Sand Quantification: The Impact on Completion Design, Facilities Design, and Risk Evaluation
- Michael Anthony Addis (Shell International) | Michael Caspar Gunningham (Sakhalin Energy Investment Company Ltd) | Philippe Charles Brassart (Shell) | Jeroen Webers (Sakhalin Energy Investment Company Ltd) | H. Subhi (SEIC) | John Anthony Hother (Proneta Ltd.)
- Document ID
- Society of Petroleum Engineers
- SPE Annual Technical Conference and Exhibition, 21-24 September, Denver, Colorado, USA
- Publication Date
- Document Type
- Conference Paper
- 2008. Society of Petroleum Engineers
- 4.2.3 Materials and Corrosion, 3 Production and Well Operations, 5.1.10 Reservoir Geomechanics, 5.6.8 Well Performance Monitoring, Inflow Performance, 2.2.2 Perforating, 7.1.9 Project Economic Analysis, 1.10 Drilling Equipment, 2.4.3 Sand/Solids Control, 4.3.3 Aspaltenes, 5.3.4 Integration of geomechanics in models, 4.1.5 Processing Equipment, 5.2.1 Phase Behavior and PVT Measurements, 2.4.5 Gravel pack design & evaluation, 5.4.11 Cold Heavy Oil Production (CHOPS), 7.1.10 Field Economic Analysis, 5.6.4 Drillstem/Well Testing, 4.3.4 Scale, 4.1.2 Separation and Treating, 1.2.3 Rock properties, 4.5 Offshore Facilities and Subsea Systems, 3.2.5 Produced Sand / Solids Management and Control, 4.2 Pipelines, Flowlines and Risers, 3.2.6 Produced Water Management, 1.6 Drilling Operations, 7.2.1 Risk, Uncertainty and Risk Assessment, 3.3.6 Integrated Modeling, 1.8 Formation Damage, 5.6.9 Production Forecasting, 1.2.2 Geomechanics, 3.2.2 Downhole intervention and remediation (including wireline and coiled tubing)
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Sand Quantification involves predicting the volumes of sand which can be produced at the sandface completion and transported to the surface facilities for different operational scenarios. Sand quantification estimation is still novel in the industry, and this paper describes its application in completion selection and design, facilities design and operation, and facilities risk evaluation, with reference to a high rate gas field development.
The estimation of sand production volumes for openhole and cased and perforated completions is presented for the high rate gas wells, along with the workflow used for the selection and optimisation of the completion design, based on these estimates. The optimum completion aims to delay the onset of sand to surface for the first 18 years of production, whilst maintaining high gas productivity (>300mmscf/d/well). The selection of contingency sandface completions is also discussed along with mitigation measures in the event of unexpected sand production. The impact of the sand quantification on surface facilities design is discussed based on a probabilistic approach, along with the operational procedures identified to manage this sand.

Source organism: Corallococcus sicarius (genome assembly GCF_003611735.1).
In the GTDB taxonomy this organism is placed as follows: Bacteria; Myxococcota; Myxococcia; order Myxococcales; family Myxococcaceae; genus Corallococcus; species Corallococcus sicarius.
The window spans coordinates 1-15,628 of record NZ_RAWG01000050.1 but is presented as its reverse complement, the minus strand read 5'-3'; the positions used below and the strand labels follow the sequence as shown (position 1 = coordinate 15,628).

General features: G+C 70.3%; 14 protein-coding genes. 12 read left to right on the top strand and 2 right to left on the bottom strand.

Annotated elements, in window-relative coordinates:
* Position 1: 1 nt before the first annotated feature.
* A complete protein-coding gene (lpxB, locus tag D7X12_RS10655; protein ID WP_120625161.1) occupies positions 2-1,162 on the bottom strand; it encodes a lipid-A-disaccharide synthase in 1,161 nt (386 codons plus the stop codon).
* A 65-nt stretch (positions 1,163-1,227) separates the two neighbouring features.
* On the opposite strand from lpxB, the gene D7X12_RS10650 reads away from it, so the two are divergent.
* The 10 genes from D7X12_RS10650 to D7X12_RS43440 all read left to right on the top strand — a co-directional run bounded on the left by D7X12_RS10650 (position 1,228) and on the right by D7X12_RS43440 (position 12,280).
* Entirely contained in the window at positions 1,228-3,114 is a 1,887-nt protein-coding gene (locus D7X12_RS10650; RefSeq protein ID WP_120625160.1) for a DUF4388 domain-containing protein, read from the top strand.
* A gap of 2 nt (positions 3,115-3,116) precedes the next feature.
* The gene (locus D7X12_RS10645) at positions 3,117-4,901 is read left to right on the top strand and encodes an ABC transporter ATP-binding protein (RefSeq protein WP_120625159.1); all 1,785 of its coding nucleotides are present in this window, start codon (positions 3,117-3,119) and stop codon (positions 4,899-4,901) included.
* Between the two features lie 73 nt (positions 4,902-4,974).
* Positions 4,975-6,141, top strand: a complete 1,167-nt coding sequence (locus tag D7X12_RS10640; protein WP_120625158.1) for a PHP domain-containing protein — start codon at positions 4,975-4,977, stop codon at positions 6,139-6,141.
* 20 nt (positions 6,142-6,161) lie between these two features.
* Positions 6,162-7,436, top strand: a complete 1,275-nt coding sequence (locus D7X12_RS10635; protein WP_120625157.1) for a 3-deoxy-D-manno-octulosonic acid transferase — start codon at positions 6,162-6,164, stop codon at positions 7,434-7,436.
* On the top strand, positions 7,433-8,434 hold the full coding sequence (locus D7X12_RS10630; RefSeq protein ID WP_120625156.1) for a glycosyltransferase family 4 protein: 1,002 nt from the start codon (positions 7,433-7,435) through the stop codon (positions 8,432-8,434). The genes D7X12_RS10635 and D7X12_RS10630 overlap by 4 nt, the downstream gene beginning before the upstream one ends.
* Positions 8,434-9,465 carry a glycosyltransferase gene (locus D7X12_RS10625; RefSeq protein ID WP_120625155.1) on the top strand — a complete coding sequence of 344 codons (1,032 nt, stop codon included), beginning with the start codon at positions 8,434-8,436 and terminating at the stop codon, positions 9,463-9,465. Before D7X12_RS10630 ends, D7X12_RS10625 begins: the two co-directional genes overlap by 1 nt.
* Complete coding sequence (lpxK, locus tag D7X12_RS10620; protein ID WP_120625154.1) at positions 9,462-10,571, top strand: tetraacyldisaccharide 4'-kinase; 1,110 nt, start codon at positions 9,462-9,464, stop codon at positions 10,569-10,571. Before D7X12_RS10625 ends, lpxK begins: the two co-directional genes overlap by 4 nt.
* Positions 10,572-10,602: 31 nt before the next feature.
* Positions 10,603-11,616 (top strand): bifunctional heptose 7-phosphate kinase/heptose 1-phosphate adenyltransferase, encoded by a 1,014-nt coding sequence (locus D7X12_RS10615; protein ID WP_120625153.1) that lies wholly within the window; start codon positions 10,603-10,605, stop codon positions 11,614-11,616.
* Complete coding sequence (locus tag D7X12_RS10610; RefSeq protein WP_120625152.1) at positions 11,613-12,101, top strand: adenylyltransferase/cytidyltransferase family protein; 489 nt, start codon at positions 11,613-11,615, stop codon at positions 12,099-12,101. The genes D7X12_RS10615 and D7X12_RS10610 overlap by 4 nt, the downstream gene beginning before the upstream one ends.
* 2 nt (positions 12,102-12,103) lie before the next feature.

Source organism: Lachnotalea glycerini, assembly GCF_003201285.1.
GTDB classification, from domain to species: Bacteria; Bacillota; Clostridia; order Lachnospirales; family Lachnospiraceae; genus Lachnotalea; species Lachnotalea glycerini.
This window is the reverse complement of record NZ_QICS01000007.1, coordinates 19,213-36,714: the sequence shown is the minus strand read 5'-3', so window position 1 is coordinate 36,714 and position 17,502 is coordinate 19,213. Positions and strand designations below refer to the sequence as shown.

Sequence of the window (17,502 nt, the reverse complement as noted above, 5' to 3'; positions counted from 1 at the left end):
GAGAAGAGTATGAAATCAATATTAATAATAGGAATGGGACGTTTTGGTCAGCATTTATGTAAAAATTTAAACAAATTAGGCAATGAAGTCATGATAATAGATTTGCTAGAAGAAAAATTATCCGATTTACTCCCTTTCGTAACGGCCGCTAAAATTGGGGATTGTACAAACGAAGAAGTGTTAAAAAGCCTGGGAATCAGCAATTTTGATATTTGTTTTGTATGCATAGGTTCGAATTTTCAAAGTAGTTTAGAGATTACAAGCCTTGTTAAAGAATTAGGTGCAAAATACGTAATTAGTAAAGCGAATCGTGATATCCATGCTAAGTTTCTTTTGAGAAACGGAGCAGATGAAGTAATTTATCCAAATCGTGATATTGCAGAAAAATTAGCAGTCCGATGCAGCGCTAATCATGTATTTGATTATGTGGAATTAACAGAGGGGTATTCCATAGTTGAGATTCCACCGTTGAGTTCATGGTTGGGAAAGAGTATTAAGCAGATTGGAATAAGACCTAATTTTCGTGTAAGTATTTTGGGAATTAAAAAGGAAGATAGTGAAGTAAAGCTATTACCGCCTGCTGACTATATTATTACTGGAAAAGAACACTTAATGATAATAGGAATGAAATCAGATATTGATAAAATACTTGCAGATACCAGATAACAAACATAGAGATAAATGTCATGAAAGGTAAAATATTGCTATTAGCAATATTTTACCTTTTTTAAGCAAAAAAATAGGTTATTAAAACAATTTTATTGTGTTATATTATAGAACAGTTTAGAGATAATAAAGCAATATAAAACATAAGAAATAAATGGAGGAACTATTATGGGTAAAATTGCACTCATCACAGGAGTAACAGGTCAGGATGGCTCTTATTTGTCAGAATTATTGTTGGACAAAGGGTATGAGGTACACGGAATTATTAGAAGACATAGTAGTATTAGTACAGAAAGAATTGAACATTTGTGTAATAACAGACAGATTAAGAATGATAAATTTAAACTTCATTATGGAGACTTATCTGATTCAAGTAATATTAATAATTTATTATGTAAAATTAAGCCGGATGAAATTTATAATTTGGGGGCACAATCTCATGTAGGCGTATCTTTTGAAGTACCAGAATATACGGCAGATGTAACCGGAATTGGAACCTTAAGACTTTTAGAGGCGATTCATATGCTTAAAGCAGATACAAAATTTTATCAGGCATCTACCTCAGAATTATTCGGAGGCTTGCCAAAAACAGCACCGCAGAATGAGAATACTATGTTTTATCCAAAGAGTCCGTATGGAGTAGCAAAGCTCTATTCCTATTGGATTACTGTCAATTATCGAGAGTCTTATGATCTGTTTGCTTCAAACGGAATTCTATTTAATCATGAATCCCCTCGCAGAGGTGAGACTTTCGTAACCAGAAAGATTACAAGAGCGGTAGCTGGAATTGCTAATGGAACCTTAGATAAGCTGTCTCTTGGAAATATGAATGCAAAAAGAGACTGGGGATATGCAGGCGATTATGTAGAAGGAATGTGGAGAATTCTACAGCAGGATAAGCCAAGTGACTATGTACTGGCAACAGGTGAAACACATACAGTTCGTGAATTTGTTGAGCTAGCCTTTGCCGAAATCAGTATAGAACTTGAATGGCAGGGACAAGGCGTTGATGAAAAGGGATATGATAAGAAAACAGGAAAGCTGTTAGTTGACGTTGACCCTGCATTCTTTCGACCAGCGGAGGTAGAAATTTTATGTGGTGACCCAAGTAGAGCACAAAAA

The operational evaluation is based on a Quantitative Risk Analysis (QRA) of the facilities and wells, which helped identify operational changes to further reduce the ‘as built' low risk operation. This use of sand quantification for completion design and for QRA of facilities forms a new capability and an extension to the existing use of sand prediction technologies.
Hydrocarbon production comprising oil, gas and condensate, is frequently accompanied by unwanted production components. Scale, waxes and asphaltenes precipitation and formation are addressed by the use of inhibitors, or through well interventions. Water is addressed through water handling and re-injection, and whilst an undesirable part of the production stream it is seen as an inevitable component for the continued production of hydrocarbons in many fields. For these production components, co-production with the hydrocarbons is accepted practice. Since the earliest days, sand has been treated differently by the engineering community (Suman, 1925); it is excluded, commonly at the cost of reduced hydrocarbon production.
Recently, sand production accompanying hydrocarbon production has gained acceptance in some sectors of the industry as the fourth component of production stream: oil, gas, water and sand. In conventional operations, sand production like water production commonly occurred unexpectedly, requiring ad hoc modifications in order to maintain hydrocarbon production. Sand management, like water management before it, anticipates sand production requiring engineering of the completion and facilities to safely handle and dispose of the sand, with the ultimate aim of maximising production and project economics (Sanfilippo et al., 1997; Selfridge et al., 2003).
The key obstacle to the widespread adoption of sand management, other than in a few geographical locations, has been the inability to predict the volumes of sand expected during the production period. The volume, or rate, of sand production determines the erosion rate of the surface facilities components, the sizing of separator vessels and sparging devices, the settling tendencies in horizontal flowlines as well as the disposal requirements. The operations in which sand management has been adopted have taken a pragmatic view to learn and optimise the facilities design based on experience. The locations where a sand management philosophy has been adopted typically have moderately strong sandstones, where sand production is transient in character (Veeken et al., 1991). The exception to this is in Cold Heavy Oil Production with Sand (CHOPS) recovery which relies on the co-production of sand to enhance hydrocarbon production (Ehlig-Economides et al., 2000).
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